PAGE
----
Good day my Linux Yogi’s,
I usually would expect as an Administrator that when you install a Server OS that you would have a step during the installation process to choose weather or not to configure either DHCP or Static IP for your server. We can only hope that this option will be available in the future. Therefore today I am going to illustrate for you how to set up your Ubuntu Server with a static IP address.
Ubuntu Server will use out of the box DHCP to assign an available IP address to the system. In a few step I will show you how to change it to a static IP address. Let’s get started.
What we need to know for that is:
- IP Address:
- Subnet Mask
- Gateway Address
- DNS Server Address(es)
- Search Domain
I am going to use IP address 192.168.69.95, subnet mask of 255.255.255.0, gateway address of 192.168.69.1, DNS Server of 192.168.69.2 and search domain of “linuxmeditation.lan“.
The first thing I always do is to elevate the console to have root rights. Enter the following command:
enter your password and you have successfully elevated your console session and from now on you don’t have to use sudo in front of each command as long as you stay in this console session.
Let’s open up the file /etc/network/interfaces with your preferred editor. I use nano.
you should see something similar like the following:
Now look under the section “# The primary network interface” in particular the last line. It shows dhcp which means its waiting to get an ip address assigned by the dhcp server. I will show you now how I always change it for my systems and then I will explain it.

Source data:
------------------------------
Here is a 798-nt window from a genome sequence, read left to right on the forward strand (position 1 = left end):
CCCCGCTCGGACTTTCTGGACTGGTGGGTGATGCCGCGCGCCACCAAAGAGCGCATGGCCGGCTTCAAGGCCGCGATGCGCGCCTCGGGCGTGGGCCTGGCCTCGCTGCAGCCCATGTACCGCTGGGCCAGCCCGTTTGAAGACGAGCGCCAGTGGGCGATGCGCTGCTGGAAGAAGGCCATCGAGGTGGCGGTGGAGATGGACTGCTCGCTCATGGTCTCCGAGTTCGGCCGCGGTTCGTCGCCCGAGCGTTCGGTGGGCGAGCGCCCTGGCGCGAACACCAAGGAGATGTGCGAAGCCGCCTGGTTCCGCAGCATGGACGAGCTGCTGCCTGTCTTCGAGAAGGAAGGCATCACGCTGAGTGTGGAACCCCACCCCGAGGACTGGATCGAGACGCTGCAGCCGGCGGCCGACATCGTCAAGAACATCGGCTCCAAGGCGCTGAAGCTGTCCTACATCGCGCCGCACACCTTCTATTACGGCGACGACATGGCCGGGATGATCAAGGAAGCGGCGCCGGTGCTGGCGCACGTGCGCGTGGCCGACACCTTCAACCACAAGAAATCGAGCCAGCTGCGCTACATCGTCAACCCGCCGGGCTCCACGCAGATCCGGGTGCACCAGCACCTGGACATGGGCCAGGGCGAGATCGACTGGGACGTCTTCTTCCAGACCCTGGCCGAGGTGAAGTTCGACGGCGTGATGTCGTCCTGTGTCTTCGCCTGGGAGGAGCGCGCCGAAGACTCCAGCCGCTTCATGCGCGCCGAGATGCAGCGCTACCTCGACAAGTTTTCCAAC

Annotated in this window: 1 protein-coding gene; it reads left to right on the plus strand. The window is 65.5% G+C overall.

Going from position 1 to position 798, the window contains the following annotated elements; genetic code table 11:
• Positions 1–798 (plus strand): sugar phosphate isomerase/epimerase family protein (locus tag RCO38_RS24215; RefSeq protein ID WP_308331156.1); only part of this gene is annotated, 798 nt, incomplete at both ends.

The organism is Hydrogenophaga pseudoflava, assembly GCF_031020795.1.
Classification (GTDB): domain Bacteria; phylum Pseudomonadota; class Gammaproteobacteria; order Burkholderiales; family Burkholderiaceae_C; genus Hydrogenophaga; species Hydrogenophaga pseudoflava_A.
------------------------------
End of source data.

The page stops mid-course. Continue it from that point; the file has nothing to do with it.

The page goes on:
auto enp0s3 iface enp0s3 inet static address 192.168.69.95 netmask 255.255.255.0 gateway 192.168.69.1 network 192.168.69.0 dns-nameservers 192.168.69.2 18.104.22.168 dns-search linuxmeditation.lan
The second line “iface enp0s3 inet static” means that the interface enp0s3 will get a static IP address assigned.
The third line “address 192.168.69.95” means that we assign the address 192.168.69.95 to this interface.
the fourth line “netmask 255.255.255.0” means that the IP address is in a full Class C network which means it can address directly IP addresses from 192.168.69.1 to 192.168.69.254.
The fifth line “gateway 192.168.69.1” means that it has to go here for addresses beyond this Class C network.
The sixth line determines the network 192.168.69.0
The seventh line “dns-nameservers 192.168.69.2 22.214.171.124” means that it should use first dns server 192.168.69.2 to resolve names or IP addresses and if this one is not available it should use the secondary of 126.96.36.199. You can add up to three dns server IP addresses separated by a simple space.
The eighth and last line “dns-search linuxmeditation.lan” means that it should try using/adding the domain suffix of “linuxmeditation.lan” if it is not given.
Now go ahead and save the file. Reboot the server and it should be responding on the newly set up IP address.
I also recommend that while you at it to edit the file /etc/hosts. It should look like the following:
127.0.0.1 localhost 127.0.1.1 ubuntuserver # The following lines are desirable for IPv6 capable hosts ::1 localhost ip6-localhost ip6-loopback ff02::1 ip6-allnodes ff02::2 ip6-allrouters
The second line I always change to prevent for errors for example Apache is throwing an error message at you when you restart it that it was unable to determine the local servers full qualified domain name etc. Make it look like this and you avoid this issue all together as well as other issues:
127.0.0.1 localhost 127.0.1.1 ubuntuserver.linuxmeditation.lan ubuntuserver # The following lines are desirable for IPv6 capable hosts ::1 localhost ip6-localhost ip6-loopback ff02::1 ip6-allnodes ff02::2 ip6-allrouters
In the case you like this article or think it was useful to you I would appreciate if you register and share this article. Please leave me a note of criticism or suggestion for future articles.
Until next time, Namaste my friends! 😀